Lastly, consider your logistical needs. If you’re attending an in-person program, classes will be offered during daytime, evening, or weekend hours. Factor in commuting time to ensure you can fit these classes into your schedule. If attending all classes on campus will be a challenge, you can explore online or hybrid HR certificate programs.

Research schools and programs

There are many HR certificate programs available, so give yourself ample time to explore your options. When comparing programs, the following questions can be helpful in determining which ones meet your needs and preferences:

  • What does the curriculum cover? Are there options for electives or specializations?
  • Can credits earned in this program be applied to an undergraduate or graduate degree?
  • Does the program award credit for professional experience or credentials?
  • What support services are available, including academic and career advising, tutoring, and counseling?
  • What kind of networking opportunities does the program offer?
  • Who are the faculty members, and what are their credentials?
  • Is the program eligible for federal financial aid?
  • What is the school’s accreditation status?

Verifying a school’s accreditation status is crucial, as this affects the quality of its programs, financial aid eligibility, and your future employment and education opportunities. In addition to institutional accreditation, programs may have programmatic accreditation through organizations like the Association to Advance Collegiate Schools of Business (AACSB) and the Accreditation Council for Business Schools and Programs (ACBSP).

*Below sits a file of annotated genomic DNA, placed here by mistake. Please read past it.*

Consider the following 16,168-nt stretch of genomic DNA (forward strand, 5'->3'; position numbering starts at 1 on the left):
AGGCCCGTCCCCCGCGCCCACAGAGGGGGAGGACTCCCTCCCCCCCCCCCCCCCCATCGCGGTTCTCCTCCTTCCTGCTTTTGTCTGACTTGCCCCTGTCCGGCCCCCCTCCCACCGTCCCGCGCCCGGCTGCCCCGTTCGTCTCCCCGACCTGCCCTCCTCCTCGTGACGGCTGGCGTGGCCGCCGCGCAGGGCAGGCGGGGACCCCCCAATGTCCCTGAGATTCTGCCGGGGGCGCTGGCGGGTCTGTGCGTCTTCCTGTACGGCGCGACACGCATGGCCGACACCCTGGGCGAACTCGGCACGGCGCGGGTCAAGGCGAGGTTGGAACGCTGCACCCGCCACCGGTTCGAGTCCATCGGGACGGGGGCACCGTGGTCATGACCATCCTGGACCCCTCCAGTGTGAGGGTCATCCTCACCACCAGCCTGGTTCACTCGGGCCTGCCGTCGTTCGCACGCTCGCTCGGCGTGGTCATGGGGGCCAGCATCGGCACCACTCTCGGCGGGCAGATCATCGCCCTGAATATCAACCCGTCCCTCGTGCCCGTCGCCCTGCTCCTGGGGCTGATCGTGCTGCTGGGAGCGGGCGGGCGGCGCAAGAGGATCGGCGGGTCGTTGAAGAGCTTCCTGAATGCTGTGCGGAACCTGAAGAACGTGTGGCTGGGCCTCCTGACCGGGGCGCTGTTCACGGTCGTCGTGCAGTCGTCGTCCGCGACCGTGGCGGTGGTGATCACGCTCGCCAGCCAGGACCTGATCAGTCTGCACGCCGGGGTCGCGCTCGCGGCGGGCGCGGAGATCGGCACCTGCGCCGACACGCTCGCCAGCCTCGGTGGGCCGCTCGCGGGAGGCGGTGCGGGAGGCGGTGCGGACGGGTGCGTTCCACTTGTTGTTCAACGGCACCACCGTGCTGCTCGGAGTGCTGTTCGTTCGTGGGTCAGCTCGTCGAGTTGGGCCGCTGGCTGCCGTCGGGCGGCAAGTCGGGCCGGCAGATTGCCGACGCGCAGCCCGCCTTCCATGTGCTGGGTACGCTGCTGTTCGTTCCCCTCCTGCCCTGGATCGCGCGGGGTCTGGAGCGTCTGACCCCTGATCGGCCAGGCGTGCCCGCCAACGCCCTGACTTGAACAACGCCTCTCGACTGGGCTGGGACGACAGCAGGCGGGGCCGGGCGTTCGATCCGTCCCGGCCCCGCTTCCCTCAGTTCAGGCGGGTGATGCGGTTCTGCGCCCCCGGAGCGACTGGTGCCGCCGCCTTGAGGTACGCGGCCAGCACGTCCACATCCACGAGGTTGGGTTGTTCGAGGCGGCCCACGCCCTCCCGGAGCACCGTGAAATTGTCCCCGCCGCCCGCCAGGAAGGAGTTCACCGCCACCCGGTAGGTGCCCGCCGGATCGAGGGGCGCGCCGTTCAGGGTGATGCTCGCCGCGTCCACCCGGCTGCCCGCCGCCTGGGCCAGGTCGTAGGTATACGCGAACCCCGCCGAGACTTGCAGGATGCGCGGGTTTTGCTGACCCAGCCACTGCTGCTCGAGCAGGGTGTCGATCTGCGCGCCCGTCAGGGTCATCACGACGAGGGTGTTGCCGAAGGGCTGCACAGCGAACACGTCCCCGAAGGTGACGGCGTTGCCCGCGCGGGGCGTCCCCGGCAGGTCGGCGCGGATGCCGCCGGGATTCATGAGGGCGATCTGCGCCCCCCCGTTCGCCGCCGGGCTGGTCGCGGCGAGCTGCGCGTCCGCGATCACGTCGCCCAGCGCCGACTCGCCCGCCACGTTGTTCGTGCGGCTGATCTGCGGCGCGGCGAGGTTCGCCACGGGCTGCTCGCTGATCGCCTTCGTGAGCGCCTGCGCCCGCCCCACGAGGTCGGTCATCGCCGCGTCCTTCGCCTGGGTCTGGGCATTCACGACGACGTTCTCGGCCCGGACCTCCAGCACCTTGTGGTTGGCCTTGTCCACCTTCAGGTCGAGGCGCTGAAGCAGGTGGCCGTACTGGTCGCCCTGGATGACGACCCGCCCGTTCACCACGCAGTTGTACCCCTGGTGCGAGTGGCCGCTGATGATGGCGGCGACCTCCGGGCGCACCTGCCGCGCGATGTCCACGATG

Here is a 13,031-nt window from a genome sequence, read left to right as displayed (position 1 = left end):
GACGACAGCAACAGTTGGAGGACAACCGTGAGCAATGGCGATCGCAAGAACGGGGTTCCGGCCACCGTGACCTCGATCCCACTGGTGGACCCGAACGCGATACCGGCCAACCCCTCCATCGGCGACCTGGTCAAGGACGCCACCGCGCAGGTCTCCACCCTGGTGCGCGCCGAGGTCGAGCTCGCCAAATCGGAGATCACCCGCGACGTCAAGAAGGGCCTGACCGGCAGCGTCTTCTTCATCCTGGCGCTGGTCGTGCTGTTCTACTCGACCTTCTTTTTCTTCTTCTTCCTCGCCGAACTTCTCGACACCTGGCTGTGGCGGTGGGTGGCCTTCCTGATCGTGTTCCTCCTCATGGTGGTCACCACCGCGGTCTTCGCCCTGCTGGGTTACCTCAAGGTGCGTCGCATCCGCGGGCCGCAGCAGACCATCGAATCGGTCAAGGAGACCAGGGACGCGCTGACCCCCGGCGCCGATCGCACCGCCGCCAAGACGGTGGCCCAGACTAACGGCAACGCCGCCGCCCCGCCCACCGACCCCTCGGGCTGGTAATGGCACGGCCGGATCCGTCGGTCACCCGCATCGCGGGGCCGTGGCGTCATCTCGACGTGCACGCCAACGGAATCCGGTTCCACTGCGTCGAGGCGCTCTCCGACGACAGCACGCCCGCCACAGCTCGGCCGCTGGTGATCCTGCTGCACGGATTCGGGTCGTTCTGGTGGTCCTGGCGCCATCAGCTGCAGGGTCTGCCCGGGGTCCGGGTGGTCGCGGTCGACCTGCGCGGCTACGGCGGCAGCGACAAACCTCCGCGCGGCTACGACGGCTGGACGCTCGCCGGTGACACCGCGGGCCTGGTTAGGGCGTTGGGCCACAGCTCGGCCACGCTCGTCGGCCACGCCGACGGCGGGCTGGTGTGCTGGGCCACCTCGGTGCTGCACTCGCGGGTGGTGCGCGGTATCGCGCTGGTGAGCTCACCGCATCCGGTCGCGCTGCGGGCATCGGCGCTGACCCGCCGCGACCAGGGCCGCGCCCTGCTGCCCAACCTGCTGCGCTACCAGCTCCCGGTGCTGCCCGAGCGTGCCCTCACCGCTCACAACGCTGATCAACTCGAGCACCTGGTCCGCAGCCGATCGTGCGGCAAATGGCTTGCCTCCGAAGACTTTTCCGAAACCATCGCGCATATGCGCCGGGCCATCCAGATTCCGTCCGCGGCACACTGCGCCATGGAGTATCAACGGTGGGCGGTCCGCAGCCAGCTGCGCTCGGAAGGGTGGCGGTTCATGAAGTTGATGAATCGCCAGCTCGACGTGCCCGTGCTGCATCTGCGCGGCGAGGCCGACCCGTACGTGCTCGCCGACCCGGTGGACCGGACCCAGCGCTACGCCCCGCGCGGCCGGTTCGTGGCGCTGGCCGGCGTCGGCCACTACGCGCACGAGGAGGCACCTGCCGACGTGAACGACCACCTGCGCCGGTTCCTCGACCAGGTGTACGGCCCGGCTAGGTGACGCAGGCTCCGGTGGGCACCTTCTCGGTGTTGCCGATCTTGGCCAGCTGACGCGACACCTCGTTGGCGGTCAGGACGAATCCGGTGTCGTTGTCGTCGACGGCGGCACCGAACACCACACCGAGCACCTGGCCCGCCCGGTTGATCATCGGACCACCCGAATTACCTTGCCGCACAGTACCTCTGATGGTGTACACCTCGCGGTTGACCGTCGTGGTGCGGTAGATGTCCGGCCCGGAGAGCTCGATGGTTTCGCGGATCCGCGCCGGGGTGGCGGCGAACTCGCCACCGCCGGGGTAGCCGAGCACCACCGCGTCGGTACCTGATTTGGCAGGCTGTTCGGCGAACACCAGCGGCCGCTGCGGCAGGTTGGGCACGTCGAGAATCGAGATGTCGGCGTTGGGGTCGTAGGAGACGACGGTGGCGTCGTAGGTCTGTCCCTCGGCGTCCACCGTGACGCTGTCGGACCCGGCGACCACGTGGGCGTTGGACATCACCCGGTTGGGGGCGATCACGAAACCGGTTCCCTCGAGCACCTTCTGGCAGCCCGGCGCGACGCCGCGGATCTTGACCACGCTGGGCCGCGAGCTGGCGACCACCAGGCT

Most of this information will be available on schools’ websites, but you can also contact admissions counselors and attend open houses and information sessions for more details.

Prepare for applications

Enrollment processes for certificate programs tend to be less rigorous than full degree programs. Some certificate programs only require an enrollment form, registration deposit, and transcripts from previously attended schools to get started. Others require students to submit an application, transcripts, letters of recommendation, resume, and personal statement.